Neither lost nor found | Inquirer Opinion
Kris-Crossing Mindanao

Neither lost nor found

Neither lost nor found

General Santos City—Unlike ordinary fugitives, embattled Kingdom of Jesus Christ (KOJC) leader Apollo Quiboloy has so many places to hide, including a sprawling property in a remote area in the highlands of Sitio Kitbog, Poblacion, Malungon, Sarangani province. The area in Kitbog is believed to be at least 200 hectares and is part of the ancestral domain of the Blaan, an indigenous people’s community in the province.

According to a Rappler report by General Santos City-based reporter Rommel Rebollido, the KOJC compound in Kitbog is significant in the life of Quiboloy. This secluded area in the highlands of Malungon was where Quiboloy started his mercurial rise to influence, power, and vast wealth as a preacher claiming to be the “appointed son of God.” He once said that it was in the highlands of Kitbog that he received the gift of preaching and the ability to launch his spiritual career among the indigenous Blaans.

One of the informants of reporter Rebollido recalled that Quiboloy first came to the Blaan heartland in Sarangani as an assistant of a certain Major Sanchez, an official of the defunct Presidential Assistant on National Minorities (Panamin). Whoever Sanchez was, it was not for a religious or spiritual agenda, but perhaps for enticing the Blaans to assimilate themselves to the “mainstream” Filipino lowland culture, as this was then the practice, as part of an overall plan to “integrate” the country’s minority populations to the Philippine body politic. Remember the Commission on National Integration?


I find this a disconcerting aspect of Quiboloy’s life as having been entangled with organizations like the Panamin, whose reputation was besmirched by the stories on the country’s alleged Stone Age people, the Tasaday of South Cotabato in the ’70s and ’80s, at the height of the dark years of Ferdinand Marcos Sr.’s martial law. (This story, including that of the role of businessperson and alleged playboy, Manuel Elizalde, is quite significant in the anthropological history of the Philippines, but this deserves a separate column.)

Quiboloy continues to elude police authorities to evade arrest. But because he is privileged to be who he is, and who he is connected with to preserve his privilege of continually evading the law, he has become somehow above the law. First, he lays down conditions for his surrender. Then he alleges that he will be killed once he is found, so he does not want that. Then he says there is a conspiracy between the United States government and President Marcos not only to deport him from the US but to do him harm. Third, he continues to be protected by former president Rodrigo Duterte, who is now the legal administrator of all his properties, all evidence of great wealth and opulence.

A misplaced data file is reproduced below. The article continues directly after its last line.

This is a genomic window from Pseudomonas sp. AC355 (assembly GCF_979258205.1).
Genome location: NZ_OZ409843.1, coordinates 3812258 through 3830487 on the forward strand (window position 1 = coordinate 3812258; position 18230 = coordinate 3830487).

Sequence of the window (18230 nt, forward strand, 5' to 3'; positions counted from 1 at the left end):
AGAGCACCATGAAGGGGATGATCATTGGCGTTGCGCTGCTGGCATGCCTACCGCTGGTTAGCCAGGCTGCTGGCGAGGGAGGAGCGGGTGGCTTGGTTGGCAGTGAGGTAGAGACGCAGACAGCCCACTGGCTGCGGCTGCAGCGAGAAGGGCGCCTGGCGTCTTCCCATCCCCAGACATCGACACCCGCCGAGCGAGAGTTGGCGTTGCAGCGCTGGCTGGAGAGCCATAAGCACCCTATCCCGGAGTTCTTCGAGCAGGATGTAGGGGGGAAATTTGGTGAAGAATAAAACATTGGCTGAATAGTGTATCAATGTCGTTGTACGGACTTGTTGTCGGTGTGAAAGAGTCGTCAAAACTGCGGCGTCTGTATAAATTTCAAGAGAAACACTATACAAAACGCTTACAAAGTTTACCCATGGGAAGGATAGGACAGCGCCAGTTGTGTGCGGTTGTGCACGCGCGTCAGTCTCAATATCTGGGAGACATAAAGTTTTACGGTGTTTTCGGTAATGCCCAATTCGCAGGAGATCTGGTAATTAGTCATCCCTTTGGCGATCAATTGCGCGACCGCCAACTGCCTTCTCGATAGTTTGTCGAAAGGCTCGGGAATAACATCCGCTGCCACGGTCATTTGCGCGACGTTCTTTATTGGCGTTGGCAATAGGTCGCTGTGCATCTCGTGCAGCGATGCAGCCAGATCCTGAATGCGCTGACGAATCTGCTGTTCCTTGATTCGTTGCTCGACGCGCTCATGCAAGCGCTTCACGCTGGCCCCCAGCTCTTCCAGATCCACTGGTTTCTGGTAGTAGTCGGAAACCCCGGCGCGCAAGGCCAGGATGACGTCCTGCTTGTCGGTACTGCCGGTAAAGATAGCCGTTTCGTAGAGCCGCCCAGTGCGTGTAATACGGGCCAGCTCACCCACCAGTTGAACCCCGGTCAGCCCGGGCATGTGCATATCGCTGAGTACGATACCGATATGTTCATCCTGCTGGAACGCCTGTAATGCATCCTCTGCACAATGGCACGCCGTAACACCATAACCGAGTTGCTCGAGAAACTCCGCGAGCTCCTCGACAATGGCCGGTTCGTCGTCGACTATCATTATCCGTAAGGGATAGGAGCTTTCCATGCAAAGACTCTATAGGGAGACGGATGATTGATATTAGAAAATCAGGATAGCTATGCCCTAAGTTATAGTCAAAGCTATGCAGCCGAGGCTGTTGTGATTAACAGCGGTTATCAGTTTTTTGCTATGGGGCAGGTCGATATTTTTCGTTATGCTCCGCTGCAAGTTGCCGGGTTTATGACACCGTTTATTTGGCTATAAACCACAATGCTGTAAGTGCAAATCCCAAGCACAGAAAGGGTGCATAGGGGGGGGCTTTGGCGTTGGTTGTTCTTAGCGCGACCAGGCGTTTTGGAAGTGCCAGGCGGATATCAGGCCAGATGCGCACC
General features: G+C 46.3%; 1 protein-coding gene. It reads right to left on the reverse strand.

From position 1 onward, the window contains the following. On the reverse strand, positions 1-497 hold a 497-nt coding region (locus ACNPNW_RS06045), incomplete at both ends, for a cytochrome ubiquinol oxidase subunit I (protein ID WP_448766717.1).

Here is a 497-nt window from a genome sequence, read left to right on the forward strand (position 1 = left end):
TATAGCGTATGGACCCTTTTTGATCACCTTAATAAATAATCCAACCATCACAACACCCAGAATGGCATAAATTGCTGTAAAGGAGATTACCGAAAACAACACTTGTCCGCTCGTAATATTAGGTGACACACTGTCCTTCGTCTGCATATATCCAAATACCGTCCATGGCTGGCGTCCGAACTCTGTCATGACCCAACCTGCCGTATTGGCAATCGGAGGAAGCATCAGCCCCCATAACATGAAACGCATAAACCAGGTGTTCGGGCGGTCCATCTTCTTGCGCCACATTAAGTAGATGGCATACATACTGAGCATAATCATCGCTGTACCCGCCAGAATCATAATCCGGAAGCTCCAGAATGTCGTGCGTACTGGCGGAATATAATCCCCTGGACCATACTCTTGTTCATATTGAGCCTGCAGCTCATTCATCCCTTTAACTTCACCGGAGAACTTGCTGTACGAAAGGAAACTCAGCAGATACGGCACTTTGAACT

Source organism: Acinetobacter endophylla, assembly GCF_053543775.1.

I wonder why the self-acclaimed son of God has become enormously rich after forging more than three or four decades of preaching the words of the King Jesus Christ, who he believes has been the one to anoint him as a “divine” son? In contrast, Jesus Christ, the real Son of God never led an opulent life—he chose to live among the poor, teaching the beatitudes to his disciples and followers; he even allowed himself to be tortured and ended up being nailed to the Cross.

Is Quiboloy using his religious sect to protect himself from the law? With all his properties from the 200 hectares highland refuge in Kitbog, Sarangani, to the sprawling prayer and glory mountain in Davao City, including expensive transportation units like the posh Bell helicopter and other multimillion SUVs, is he not required to pay taxes like ordinary Filipinos like you and me?


In Rebollido’s report on Quiboloy’s Sarangani mountain hideout, a helicopter arrives and lands almost daily within the compound where his residence is believed to be. But people who are part of his church there are tight-lipped on Quiboloy’s whereabouts, saying that they have never seen him in person conducting the religious services; he just sends video messages to them. When Rebollido asked questions about the house believed to be Quiboloy’s residence, locals claimed that it belonged to a Blaan leader in the community, who unfortunately could not be reached for any comment or an interview.

Is it because Quiboloy is so rich that he has bought almost all mountainous hideout places for him to “assimilate” within indigenous communities there to make him invisible to the police? Or is it because those who protect him are equally influential with these authorities to make them look the other way even if they found him?


Whatever the reason is, Quiboloy is truly a sui generis, a class of his own; one who can afford to multi-locate, either physically or through video messages. He is not lost, but he is not found either.


Comments to [email protected]

Your subscription could not be saved. Please try again.
Your subscription has been successful.

Subscribe to our daily newsletter

By providing an email address. I agree to the Terms of Use and acknowledge that I have read the Privacy Policy.


© Copyright 1997-2024 | All Rights Reserved

We use cookies to ensure you get the best experience on our website. By continuing, you are agreeing to our use of cookies. To find out more, please click this link.